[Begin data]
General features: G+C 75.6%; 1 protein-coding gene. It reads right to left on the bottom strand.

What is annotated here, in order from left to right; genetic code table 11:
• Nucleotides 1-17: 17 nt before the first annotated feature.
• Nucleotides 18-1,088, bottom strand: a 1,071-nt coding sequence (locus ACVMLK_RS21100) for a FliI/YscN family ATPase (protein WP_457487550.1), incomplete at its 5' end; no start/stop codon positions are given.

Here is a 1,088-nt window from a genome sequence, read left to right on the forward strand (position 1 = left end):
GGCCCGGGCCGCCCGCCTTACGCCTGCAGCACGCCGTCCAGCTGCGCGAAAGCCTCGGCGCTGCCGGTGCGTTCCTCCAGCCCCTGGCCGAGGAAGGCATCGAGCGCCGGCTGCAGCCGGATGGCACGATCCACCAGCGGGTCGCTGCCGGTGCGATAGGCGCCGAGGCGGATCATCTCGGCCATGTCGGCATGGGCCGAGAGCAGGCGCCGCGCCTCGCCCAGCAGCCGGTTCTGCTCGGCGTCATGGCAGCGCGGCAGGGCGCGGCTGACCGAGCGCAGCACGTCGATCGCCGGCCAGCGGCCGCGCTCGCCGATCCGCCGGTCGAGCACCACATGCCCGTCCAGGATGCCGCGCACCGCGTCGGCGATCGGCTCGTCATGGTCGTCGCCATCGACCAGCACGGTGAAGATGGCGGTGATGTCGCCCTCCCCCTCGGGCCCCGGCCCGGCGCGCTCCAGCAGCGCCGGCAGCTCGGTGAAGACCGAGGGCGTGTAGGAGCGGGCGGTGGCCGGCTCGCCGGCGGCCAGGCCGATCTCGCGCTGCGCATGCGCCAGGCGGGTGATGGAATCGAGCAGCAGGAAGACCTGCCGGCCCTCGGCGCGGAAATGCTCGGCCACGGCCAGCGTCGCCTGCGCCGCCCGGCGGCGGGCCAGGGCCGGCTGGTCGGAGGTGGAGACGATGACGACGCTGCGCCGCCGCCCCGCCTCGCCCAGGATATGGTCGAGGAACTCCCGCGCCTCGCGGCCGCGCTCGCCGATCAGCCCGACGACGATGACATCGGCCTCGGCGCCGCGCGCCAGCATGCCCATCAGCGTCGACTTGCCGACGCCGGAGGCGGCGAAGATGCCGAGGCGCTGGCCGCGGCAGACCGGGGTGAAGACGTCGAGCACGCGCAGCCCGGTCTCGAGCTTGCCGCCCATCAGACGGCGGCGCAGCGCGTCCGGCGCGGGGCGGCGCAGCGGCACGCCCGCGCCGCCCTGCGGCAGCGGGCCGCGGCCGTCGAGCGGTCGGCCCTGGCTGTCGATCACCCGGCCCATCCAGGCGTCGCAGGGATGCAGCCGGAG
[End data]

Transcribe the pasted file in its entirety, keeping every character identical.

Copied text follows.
General features: G+C 75.6%; 1 protein-coding gene. It reads right to left on the bottom strand.

What is annotated here, in order from left to right; genetic code table 11:
• Nucleotides 1-17: 17 nt before the first annotated feature.
• Nucleotides 18-1,088, bottom strand: a 1,071-nt coding sequence (locus ACVMLK_RS21100) for a FliI/YscN family ATPase (protein WP_457487550.1), incomplete at its 5' end; no start/stop codon positions are given.

Here is a 1,088-nt window from a genome sequence, read left to right on the forward strand (position 1 = left end):
GGCCCGGGCCGCCCGCCTTACGCCTGCAGCACGCCGTCCAGCTGCGCGAAAGCCTCGGCGCTGCCGGTGCGTTCCTCCAGCCCCTGGCCGAGGAAGGCATCGAGCGCCGGCTGCAGCCGGATGGCACGATCCACCAGCGGGTCGCTGCCGGTGCGATAGGCGCCGAGGCGGATCATCTCGGCCATGTCGGCATGGGCCGAGAGCAGGCGCCGCGCCTCGCCCAGCAGCCGGTTCTGCTCGGCGTCATGGCAGCGCGGCAGGGCGCGGCTGACCGAGCGCAGCACGTCGATCGCCGGCCAGCGGCCGCGCTCGCCGATCCGCCGGTCGAGCACCACATGCCCGTCCAGGATGCCGCGCACCGCGTCGGCGATCGGCTCGTCATGGTCGTCGCCATCGACCAGCACGGTGAAGATGGCGGTGATGTCGCCCTCCCCCTCGGGCCCCGGCCCGGCGCGCTCCAGCAGCGCCGGCAGCTCGGTGAAGACCGAGGGCGTGTAGGAGCGGGCGGTGGCCGGCTCGCCGGCGGCCAGGCCGATCTCGCGCTGCGCATGCGCCAGGCGGGTGATGGAATCGAGCAGCAGGAAGACCTGCCGGCCCTCGGCGCGGAAATGCTCGGCCACGGCCAGCGTCGCCTGCGCCGCCCGGCGGCGGGCCAGGGCCGGCTGGTCGGAGGTGGAGACGATGACGACGCTGCGCCGCCGCCCCGCCTCGCCCAGGATATGGTCGAGGAACTCCCGCGCCTCGCGGCCGCGCTCGCCGATCAGCCCGACGACGATGACATCGGCCTCGGCGCCGCGCGCCAGCATGCCCATCAGCGTCGACTTGCCGACGCCGGAGGCGGCGAAGATGCCGAGGCGCTGGCCGCGGCAGACCGGGGTGAAGACGTCGAGCACGCGCAGCCCGGTCTCGAGCTTGCCGCCCATCAGACGGCGGCGCAGCGCGTCCGGCGCGGGGCGGCGCAGCGGCACGCCCGCGCCGCCCTGCGGCAGCGGGCCGCGGCCGTCGAGCGGTCGGCCCTGGCTGTCGATCACCCGGCCCATCCAGGCGTCGCAGGGATGCAGCCGGAG